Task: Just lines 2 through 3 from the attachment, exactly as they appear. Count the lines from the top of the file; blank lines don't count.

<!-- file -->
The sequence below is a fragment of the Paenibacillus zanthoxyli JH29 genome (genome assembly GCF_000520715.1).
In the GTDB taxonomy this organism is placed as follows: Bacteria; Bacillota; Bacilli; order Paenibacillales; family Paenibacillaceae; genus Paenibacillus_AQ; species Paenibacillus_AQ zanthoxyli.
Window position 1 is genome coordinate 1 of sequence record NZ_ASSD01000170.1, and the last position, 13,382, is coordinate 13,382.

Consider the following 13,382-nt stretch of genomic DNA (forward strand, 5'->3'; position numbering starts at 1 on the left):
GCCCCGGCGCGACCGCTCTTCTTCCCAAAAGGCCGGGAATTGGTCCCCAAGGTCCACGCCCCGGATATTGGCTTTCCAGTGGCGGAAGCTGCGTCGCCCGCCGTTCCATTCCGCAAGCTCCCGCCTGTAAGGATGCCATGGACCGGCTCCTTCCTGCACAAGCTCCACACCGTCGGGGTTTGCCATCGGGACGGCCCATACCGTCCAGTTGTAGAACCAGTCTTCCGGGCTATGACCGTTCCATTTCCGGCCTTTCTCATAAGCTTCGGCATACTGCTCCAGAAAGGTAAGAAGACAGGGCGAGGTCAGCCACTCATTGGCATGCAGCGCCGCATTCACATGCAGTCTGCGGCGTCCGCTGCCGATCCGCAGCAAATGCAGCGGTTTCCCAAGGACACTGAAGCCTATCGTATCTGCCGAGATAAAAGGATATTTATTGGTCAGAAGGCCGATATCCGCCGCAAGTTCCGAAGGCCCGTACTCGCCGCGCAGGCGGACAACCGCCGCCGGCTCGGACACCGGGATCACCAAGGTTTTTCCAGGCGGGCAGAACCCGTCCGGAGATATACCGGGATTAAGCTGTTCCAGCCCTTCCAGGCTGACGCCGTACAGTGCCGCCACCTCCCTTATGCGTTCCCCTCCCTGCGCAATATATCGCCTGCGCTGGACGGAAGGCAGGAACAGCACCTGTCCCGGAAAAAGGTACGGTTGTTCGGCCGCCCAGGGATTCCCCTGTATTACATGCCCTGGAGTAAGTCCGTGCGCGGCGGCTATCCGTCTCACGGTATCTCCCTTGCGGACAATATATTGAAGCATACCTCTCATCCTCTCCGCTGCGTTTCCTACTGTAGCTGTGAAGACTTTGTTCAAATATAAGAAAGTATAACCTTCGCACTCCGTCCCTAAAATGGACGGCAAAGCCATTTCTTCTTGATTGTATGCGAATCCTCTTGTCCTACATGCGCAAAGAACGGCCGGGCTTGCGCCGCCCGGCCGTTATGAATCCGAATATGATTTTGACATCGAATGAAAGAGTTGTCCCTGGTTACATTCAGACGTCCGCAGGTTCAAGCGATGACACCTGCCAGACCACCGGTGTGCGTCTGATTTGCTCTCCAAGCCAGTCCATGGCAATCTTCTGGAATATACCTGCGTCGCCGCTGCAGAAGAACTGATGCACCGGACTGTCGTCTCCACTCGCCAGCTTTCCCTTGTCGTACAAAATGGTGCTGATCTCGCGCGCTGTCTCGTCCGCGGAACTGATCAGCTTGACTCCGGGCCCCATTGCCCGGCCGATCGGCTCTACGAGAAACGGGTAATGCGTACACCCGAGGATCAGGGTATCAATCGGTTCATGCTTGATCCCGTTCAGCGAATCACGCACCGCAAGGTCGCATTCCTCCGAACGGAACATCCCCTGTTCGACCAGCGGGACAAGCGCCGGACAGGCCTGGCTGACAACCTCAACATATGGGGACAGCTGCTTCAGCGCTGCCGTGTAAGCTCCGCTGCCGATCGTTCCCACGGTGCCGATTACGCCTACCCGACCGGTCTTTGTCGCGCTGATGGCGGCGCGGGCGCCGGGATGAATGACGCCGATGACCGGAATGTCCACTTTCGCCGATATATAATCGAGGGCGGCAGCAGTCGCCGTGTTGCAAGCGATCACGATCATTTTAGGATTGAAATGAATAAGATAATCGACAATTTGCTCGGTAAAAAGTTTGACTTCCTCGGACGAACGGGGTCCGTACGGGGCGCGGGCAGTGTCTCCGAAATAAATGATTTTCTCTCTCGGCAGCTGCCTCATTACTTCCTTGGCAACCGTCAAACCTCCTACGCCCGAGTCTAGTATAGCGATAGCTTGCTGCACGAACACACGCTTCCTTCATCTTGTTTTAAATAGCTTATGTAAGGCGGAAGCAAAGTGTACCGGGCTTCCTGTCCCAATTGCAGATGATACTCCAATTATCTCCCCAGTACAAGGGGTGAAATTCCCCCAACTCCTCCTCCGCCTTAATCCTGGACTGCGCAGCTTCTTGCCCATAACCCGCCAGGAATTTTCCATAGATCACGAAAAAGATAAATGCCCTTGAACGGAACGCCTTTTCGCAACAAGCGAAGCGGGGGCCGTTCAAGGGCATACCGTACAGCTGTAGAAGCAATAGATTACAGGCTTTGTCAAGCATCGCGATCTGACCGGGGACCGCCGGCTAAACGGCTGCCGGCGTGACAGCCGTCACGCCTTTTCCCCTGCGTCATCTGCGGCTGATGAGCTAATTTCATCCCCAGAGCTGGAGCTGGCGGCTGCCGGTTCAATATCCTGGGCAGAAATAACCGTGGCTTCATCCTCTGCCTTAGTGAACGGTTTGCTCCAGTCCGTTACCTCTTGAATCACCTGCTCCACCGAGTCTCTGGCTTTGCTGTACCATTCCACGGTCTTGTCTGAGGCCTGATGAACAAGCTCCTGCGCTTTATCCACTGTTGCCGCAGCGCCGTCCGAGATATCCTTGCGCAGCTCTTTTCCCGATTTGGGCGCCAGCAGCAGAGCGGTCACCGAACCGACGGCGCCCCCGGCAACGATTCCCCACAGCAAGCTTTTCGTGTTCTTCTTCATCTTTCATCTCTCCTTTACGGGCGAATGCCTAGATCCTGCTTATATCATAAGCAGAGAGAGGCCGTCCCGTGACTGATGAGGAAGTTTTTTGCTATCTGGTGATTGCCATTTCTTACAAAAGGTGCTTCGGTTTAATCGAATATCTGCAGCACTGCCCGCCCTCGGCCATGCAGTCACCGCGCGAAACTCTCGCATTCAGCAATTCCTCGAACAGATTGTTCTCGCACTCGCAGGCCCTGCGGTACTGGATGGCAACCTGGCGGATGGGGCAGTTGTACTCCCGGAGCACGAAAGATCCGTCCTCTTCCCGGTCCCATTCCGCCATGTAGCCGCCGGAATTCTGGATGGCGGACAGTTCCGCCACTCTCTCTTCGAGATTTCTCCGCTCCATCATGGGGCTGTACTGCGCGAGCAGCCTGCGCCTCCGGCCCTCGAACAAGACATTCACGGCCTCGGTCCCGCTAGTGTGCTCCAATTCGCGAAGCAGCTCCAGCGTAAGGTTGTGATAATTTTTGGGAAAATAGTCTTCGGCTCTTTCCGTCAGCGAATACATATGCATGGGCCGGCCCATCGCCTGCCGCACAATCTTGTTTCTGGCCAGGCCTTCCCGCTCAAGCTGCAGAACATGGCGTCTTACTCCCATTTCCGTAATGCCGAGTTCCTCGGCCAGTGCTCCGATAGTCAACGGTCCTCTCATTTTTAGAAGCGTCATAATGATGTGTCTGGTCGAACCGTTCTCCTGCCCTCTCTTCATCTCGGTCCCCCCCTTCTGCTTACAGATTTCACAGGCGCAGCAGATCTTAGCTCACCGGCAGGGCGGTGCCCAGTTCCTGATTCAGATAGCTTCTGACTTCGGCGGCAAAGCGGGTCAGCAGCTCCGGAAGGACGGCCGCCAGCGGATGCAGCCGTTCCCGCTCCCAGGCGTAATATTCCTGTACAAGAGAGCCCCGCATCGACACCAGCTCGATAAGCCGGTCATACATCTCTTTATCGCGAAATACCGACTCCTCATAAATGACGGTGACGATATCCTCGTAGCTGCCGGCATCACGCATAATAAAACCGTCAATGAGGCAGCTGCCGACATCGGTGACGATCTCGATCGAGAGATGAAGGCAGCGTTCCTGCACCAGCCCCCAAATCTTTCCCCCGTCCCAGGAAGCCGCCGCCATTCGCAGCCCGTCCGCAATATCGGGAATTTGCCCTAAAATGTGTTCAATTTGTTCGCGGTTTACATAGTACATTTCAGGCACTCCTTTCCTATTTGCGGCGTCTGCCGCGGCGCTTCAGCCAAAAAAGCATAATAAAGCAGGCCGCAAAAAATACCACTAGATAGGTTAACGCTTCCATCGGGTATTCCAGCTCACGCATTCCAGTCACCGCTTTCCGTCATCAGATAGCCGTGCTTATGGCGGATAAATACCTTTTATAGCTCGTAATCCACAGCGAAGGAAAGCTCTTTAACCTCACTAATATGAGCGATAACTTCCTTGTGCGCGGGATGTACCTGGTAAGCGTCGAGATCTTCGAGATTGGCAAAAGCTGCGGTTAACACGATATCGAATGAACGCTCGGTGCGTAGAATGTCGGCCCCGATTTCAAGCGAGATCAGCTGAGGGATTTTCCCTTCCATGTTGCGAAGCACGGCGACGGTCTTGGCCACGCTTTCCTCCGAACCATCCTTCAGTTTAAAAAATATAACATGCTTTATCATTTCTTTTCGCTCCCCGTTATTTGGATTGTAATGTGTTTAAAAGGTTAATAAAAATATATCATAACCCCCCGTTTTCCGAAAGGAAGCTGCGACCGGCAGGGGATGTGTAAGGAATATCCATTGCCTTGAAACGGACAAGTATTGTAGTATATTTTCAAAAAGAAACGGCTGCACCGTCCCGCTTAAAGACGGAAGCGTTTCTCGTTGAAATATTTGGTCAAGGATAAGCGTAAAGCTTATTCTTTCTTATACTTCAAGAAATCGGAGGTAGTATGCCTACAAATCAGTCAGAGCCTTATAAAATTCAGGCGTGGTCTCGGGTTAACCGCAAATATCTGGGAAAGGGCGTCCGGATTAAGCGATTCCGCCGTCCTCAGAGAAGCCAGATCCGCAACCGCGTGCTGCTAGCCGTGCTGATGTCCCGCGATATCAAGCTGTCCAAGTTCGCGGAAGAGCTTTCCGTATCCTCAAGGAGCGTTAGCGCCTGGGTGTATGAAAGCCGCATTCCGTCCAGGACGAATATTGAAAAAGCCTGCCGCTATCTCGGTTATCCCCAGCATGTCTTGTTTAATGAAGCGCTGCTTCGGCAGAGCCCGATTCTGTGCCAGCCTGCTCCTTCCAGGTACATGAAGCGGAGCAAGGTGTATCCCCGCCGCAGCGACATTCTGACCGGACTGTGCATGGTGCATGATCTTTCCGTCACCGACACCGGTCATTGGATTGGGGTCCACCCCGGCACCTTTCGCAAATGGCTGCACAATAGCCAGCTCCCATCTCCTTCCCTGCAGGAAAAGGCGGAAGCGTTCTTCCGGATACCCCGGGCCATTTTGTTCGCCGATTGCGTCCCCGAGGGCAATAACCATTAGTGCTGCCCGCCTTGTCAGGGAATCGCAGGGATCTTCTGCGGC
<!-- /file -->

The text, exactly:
In the GTDB taxonomy this organism is placed as follows: Bacteria; Bacillota; Bacilli; order Paenibacillales; family Paenibacillaceae; genus Paenibacillus_AQ; species Paenibacillus_AQ zanthoxyli.
Window position 1 is genome coordinate 1 of sequence record NZ_ASSD01000170.1, and the last position, 13,382, is coordinate 13,382.